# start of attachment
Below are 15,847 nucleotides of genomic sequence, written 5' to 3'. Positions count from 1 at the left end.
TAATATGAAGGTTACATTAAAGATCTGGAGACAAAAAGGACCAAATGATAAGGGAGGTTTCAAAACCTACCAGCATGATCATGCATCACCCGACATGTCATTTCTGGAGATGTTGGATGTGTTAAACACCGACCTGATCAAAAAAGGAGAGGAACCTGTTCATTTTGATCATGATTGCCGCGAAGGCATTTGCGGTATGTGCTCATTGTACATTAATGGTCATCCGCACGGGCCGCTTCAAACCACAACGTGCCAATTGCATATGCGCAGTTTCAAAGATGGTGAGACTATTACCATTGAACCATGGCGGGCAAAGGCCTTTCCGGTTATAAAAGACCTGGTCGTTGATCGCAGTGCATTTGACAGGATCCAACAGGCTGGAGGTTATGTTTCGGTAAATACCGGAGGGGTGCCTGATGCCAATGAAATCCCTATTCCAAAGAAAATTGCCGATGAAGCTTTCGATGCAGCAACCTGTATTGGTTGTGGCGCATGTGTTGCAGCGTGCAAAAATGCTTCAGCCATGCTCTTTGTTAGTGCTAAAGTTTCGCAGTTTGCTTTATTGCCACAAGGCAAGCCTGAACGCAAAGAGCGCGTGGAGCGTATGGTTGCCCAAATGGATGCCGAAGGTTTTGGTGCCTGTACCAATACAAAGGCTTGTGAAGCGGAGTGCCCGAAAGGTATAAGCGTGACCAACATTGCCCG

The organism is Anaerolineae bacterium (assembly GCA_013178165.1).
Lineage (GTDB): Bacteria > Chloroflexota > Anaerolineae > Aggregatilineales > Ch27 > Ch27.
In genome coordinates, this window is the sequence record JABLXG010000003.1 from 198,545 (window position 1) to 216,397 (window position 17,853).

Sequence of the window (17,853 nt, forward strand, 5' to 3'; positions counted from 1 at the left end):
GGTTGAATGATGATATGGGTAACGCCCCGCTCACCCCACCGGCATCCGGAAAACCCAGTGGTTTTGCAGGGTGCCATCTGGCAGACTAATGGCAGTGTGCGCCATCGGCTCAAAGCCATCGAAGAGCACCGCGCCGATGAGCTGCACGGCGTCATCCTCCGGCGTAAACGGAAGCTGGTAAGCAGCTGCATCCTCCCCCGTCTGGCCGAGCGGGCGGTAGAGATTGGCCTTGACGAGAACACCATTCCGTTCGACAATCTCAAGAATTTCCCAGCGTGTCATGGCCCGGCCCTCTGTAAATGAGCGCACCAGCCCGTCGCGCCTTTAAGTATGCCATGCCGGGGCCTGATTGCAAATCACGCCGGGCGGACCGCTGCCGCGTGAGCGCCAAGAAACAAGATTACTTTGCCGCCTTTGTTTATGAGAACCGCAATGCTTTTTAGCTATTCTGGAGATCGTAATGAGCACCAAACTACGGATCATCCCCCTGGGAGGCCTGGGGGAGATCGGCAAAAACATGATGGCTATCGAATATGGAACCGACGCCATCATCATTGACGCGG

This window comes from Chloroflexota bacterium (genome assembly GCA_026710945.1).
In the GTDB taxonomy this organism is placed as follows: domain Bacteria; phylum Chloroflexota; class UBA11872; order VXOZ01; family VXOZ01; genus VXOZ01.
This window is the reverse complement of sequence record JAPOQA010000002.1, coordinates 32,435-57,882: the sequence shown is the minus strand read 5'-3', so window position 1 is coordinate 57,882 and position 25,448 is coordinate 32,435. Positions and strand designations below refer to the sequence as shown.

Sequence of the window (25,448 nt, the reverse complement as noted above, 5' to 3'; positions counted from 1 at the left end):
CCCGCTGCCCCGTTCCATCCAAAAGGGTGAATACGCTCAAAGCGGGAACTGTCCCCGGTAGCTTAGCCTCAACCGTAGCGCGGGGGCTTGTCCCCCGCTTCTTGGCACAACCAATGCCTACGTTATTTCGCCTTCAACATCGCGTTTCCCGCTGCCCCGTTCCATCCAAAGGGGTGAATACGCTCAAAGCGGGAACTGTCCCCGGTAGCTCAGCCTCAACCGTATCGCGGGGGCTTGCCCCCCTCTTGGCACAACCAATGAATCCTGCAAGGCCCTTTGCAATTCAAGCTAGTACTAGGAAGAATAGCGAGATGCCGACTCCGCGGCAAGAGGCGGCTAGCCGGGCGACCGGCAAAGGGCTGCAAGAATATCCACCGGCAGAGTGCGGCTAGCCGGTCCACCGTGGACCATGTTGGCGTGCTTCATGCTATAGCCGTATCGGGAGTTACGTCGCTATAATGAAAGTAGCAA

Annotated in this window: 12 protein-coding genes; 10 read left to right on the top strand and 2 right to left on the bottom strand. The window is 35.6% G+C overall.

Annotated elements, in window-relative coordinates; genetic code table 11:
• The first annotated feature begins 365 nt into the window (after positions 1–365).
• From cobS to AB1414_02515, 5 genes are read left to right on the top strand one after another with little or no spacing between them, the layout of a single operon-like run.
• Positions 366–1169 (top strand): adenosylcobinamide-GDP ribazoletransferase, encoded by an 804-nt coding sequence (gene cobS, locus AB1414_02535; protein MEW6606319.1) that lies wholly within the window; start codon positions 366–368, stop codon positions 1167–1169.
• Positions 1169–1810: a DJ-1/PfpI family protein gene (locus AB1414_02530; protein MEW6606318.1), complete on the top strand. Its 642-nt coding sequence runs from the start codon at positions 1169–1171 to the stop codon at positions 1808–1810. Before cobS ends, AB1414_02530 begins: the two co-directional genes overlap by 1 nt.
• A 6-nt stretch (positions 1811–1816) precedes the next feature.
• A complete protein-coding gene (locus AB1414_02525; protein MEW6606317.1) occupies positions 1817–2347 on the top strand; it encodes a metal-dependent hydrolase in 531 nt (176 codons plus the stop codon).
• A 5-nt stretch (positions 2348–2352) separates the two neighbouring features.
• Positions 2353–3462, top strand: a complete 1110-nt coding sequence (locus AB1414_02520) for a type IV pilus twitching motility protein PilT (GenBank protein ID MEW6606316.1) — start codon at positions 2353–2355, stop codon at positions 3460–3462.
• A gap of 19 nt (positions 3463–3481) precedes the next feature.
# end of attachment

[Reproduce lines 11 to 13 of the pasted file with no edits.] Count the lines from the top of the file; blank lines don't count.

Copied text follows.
Sequence of the window (25,448 nt, the reverse complement as noted above, 5' to 3'; positions counted from 1 at the left end):
CCCGCTGCCCCGTTCCATCCAAAAGGGTGAATACGCTCAAAGCGGGAACTGTCCCCGGTAGCTTAGCCTCAACCGTAGCGCGGGGGCTTGTCCCCCGCTTCTTGGCACAACCAATGCCTACGTTATTTCGCCTTCAACATCGCGTTTCCCGCTGCCCCGTTCCATCCAAAGGGGTGAATACGCTCAAAGCGGGAACTGTCCCCGGTAGCTCAGCCTCAACCGTATCGCGGGGGCTTGCCCCCCTCTTGGCACAACCAATGAATCCTGCAAGGCCCTTTGCAATTCAAGCTAGTACTAGGAAGAATAGCGAGATGCCGACTCCGCGGCAAGAGGCGGCTAGCCGGGCGACCGGCAAAGGGCTGCAAGAATATCCACCGGCAGAGTGCGGCTAGCCGGTCCACCGTGGACCATGTTGGCGTGCTTCATGCTATAGCCGTATCGGGAGTTACGTCGCTATAATGAAAGTAGCAA

Annotated in this window: 12 protein-coding genes; 10 read left to right on the top strand and 2 right to left on the bottom strand. The window is 35.6% G+C overall.